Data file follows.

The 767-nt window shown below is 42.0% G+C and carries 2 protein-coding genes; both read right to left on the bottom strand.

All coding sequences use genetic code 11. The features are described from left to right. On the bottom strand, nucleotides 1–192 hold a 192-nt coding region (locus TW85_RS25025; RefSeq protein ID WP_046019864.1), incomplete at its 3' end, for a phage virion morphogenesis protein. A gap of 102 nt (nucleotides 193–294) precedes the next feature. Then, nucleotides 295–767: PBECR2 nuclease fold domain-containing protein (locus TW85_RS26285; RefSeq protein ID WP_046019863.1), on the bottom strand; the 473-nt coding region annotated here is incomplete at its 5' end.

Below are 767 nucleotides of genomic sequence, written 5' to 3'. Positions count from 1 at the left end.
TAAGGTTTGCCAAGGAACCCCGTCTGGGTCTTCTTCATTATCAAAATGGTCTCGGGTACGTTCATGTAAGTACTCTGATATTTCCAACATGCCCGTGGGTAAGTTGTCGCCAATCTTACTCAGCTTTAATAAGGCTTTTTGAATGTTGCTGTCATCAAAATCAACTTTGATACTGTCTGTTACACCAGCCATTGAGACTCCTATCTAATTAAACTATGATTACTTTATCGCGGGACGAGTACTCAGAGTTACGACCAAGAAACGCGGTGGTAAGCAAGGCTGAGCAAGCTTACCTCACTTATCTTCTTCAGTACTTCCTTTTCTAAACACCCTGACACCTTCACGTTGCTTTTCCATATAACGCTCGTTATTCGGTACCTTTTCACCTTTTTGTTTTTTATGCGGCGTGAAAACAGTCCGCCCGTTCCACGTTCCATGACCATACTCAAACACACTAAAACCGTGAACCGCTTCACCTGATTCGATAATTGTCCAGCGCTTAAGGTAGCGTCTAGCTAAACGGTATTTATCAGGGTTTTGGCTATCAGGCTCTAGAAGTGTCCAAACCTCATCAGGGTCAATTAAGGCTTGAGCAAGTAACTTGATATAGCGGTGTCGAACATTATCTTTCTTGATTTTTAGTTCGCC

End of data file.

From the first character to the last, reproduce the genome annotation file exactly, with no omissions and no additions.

The 767-nt window shown below is 42.0% G+C and carries 2 protein-coding genes; both read right to left on the bottom strand.

All coding sequences use genetic code 11. The features are described from left to right. On the bottom strand, nucleotides 1–192 hold a 192-nt coding region (locus TW85_RS25025; RefSeq protein ID WP_046019864.1), incomplete at its 3' end, for a phage virion morphogenesis protein. A gap of 102 nt (nucleotides 193–294) precedes the next feature. Then, nucleotides 295–767: PBECR2 nuclease fold domain-containing protein (locus TW85_RS26285; RefSeq protein ID WP_046019863.1), on the bottom strand; the 473-nt coding region annotated here is incomplete at its 5' end.

Below are 767 nucleotides of genomic sequence, written 5' to 3'. Positions count from 1 at the left end.
TAAGGTTTGCCAAGGAACCCCGTCTGGGTCTTCTTCATTATCAAAATGGTCTCGGGTACGTTCATGTAAGTACTCTGATATTTCCAACATGCCCGTGGGTAAGTTGTCGCCAATCTTACTCAGCTTTAATAAGGCTTTTTGAATGTTGCTGTCATCAAAATCAACTTTGATACTGTCTGTTACACCAGCCATTGAGACTCCTATCTAATTAAACTATGATTACTTTATCGCGGGACGAGTACTCAGAGTTACGACCAAGAAACGCGGTGGTAAGCAAGGCTGAGCAAGCTTACCTCACTTATCTTCTTCAGTACTTCCTTTTCTAAACACCCTGACACCTTCACGTTGCTTTTCCATATAACGCTCGTTATTCGGTACCTTTTCACCTTTTTGTTTTTTATGCGGCGTGAAAACAGTCCGCCCGTTCCACGTTCCATGACCATACTCAAACACACTAAAACCGTGAACCGCTTCACCTGATTCGATAATTGTCCAGCGCTTAAGGTAGCGTCTAGCTAAACGGTATTTATCAGGGTTTTGGCTATCAGGCTCTAGAAGTGTCCAAACCTCATCAGGGTCAATTAAGGCTTGAGCAAGTAACTTGATATAGCGGTGTCGAACATTATCTTTCTTGATTTTTAGTTCGCC